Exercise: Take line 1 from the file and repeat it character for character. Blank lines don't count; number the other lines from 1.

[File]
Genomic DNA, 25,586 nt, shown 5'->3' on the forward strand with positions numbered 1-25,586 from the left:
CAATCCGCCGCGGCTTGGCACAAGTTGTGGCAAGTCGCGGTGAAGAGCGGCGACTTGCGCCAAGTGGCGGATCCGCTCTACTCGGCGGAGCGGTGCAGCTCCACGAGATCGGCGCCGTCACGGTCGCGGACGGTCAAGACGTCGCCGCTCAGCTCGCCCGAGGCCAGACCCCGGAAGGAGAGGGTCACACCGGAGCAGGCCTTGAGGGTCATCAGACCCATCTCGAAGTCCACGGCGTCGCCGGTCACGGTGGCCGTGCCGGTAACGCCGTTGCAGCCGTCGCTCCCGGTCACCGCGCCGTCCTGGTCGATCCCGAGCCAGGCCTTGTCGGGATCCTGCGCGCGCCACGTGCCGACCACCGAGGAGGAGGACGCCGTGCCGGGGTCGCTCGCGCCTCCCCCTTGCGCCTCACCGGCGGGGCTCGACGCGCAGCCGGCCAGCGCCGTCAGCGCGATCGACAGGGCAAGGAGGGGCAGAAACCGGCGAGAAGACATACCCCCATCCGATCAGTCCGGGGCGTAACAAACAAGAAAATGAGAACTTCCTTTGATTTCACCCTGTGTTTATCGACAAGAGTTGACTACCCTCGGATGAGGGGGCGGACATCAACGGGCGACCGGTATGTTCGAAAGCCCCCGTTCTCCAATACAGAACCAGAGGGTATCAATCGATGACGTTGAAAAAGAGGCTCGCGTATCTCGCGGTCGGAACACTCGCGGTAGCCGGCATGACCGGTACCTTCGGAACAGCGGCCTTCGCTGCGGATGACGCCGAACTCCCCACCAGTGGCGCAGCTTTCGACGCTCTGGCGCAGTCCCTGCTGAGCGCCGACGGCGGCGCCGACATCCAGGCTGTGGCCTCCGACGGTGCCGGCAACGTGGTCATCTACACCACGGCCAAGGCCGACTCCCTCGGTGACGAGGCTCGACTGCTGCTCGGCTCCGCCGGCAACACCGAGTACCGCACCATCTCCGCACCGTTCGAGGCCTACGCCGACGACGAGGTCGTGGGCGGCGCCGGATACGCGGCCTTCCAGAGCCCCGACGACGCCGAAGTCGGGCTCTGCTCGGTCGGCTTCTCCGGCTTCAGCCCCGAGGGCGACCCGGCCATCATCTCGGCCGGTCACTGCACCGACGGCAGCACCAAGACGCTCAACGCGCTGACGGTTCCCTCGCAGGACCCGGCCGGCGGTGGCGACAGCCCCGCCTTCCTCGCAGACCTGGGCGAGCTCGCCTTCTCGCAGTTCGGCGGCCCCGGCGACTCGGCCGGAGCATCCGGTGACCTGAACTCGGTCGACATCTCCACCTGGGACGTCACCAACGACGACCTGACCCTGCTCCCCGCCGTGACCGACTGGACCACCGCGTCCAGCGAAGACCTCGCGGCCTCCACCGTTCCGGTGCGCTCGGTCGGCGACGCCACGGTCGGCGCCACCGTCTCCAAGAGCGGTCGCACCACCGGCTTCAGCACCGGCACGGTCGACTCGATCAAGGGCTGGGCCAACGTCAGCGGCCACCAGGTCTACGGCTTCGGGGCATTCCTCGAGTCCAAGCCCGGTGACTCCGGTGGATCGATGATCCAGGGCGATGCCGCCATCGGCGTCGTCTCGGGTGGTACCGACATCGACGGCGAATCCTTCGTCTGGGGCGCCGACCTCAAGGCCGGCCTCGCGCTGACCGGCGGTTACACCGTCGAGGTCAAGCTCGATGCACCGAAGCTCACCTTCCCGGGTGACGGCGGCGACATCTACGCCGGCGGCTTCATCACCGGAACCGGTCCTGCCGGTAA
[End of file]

Genomic DNA, 25,586 nt, shown 5'->3' on the forward strand with positions numbered 1-25,586 from the left: